US9827064B2 - Electromagnetic absorbing material in opening of shielded enclosure - Google Patents

Electromagnetic absorbing material in opening of shielded enclosure Download PDF

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Publication number
US9827064B2
US9827064B2 US15012067 US201615012067A US9827064B2 US 9827064 B2 US9827064 B2 US 9827064B2 US 15012067 US15012067 US 15012067 US 201615012067 A US201615012067 A US 201615012067A US 9827064 B2 US9827064 B2 US 9827064B2
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Prior art keywords
hood
wall
enclosure
chute
side
Prior art date
Legal status (The legal status is an assumption and is not a legal conclusion. Google has not performed a legal analysis and makes no representation as to the accuracy of the status listed.)
Active, expires
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US15012067
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US20170215980A1 (en )
Inventor
Brian C. DeBusk
Joe L. Smith
Mark E. McKnight
Haben M. Jemal
Mary E. Kaylor
Gerald T. Griffith
Nicholas Poker
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DeRoyal Industries Inc
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DeRoyal Industries Inc
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    • AHUMAN NECESSITIES
    • A61MEDICAL OR VETERINARY SCIENCE; HYGIENE
    • A61BDIAGNOSIS; SURGERY; IDENTIFICATION
    • A61B50/00Containers, covers, furniture or holders specially adapted for surgical or diagnostic appliances or instruments, e.g. sterile covers
    • A61B50/30Containers specially adapted for packaging, protecting, dispensing, collecting or disposing of surgical or diagnostic appliances or instruments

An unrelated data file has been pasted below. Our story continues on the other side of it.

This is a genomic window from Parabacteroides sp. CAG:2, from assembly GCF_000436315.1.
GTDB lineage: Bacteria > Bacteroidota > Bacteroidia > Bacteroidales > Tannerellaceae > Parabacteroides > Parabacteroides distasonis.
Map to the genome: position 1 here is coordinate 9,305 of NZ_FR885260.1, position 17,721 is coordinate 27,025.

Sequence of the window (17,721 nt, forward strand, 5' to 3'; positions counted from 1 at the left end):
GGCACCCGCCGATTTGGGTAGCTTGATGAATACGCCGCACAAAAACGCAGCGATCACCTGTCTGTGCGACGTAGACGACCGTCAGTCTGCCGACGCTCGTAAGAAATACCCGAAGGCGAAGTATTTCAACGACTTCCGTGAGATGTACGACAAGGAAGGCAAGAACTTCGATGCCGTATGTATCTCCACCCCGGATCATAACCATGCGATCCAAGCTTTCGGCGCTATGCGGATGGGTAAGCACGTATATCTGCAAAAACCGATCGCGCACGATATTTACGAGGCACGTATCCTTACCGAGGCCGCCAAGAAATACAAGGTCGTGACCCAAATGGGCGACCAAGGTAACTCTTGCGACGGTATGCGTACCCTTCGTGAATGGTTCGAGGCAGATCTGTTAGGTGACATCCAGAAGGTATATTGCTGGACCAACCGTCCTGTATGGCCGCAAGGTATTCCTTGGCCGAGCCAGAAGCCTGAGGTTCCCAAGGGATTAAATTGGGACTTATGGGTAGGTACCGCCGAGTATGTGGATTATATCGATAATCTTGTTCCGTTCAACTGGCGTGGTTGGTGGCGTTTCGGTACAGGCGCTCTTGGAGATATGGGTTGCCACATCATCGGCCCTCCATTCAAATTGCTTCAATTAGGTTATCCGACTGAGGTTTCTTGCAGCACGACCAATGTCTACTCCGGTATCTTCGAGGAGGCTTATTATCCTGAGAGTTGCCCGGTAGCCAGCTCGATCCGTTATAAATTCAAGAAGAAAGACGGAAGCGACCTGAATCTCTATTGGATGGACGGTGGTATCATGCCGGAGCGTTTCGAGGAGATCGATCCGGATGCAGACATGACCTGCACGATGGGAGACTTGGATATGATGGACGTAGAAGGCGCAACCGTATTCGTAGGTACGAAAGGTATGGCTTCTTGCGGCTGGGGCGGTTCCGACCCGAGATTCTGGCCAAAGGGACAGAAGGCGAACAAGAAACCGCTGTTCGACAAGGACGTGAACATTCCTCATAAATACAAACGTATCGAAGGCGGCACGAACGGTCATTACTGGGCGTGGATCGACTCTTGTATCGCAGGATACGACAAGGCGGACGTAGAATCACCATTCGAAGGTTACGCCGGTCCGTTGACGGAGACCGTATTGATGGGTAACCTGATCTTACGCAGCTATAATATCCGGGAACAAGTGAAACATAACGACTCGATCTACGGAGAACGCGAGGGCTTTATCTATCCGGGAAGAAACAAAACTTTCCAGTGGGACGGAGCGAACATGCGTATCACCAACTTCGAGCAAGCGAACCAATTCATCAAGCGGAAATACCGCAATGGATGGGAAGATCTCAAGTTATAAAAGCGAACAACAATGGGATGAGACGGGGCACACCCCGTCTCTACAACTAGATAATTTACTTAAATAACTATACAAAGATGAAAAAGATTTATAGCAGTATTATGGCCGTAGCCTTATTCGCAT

• A61B50/36Containers specially adapted for packaging, protecting, dispensing, collecting or disposing of surgical or diagnostic appliances or instruments for collecting or disposing of used articles
    • AHUMAN NECESSITIES
    • A61MEDICAL OR VETERINARY SCIENCE; HYGIENE
    • A61BDIAGNOSIS; SURGERY; IDENTIFICATION
    • A61B90/00Instruments, implements or accessories specially adapted for surgery or diagnosis and not covered by any of the groups A61B1/00 - A61B50/00, e.g. for luxation treatment or for protecting wound edges
    • A61B90/90Identification means for patients or instruments, e.g. tags
    • A61B90/98Identification means for patients or instruments, e.g. tags using electromagnetic means, e.g. transponders
    • BPERFORMING OPERATIONS; TRANSPORTING
    • B65CONVEYING; PACKING; STORING; HANDLING THIN OR FILAMENTARY MATERIAL
    • B65FGATHERING OR REMOVAL OF DOMESTIC OR LIKE REFUSE
    • B65F1/00Refuse receptacles; Accessories therefor
    • B65F1/14Other constructional features; Accessories
    • B65F1/1426Housings, cabinets or enclosures for refuse receptacles
    • BPERFORMING OPERATIONS; TRANSPORTING
    • B65CONVEYING; PACKING; STORING; HANDLING THIN OR FILAMENTARY MATERIAL
    • B65FGATHERING OR REMOVAL OF DOMESTIC OR LIKE REFUSE
    • B65F1/00Refuse receptacles; Accessories therefor
    • B65F1/14Other constructional features; Accessories
    • B65F1/1426Housings, cabinets or enclosures for refuse receptacles
    • B65F1/1431Housings, cabinets or enclosures for refuse receptacles having a waste disposal chute integrally connected to a work top or the like, the refuse receptacle remaining static
    • BPERFORMING OPERATIONS; TRANSPORTING
    • B65CONVEYING; PACKING; STORING; HANDLING THIN OR FILAMENTARY MATERIAL
    • B65FGATHERING OR REMOVAL OF DOMESTIC OR LIKE REFUSE
    • B65F1/00Refuse receptacles; Accessories therefor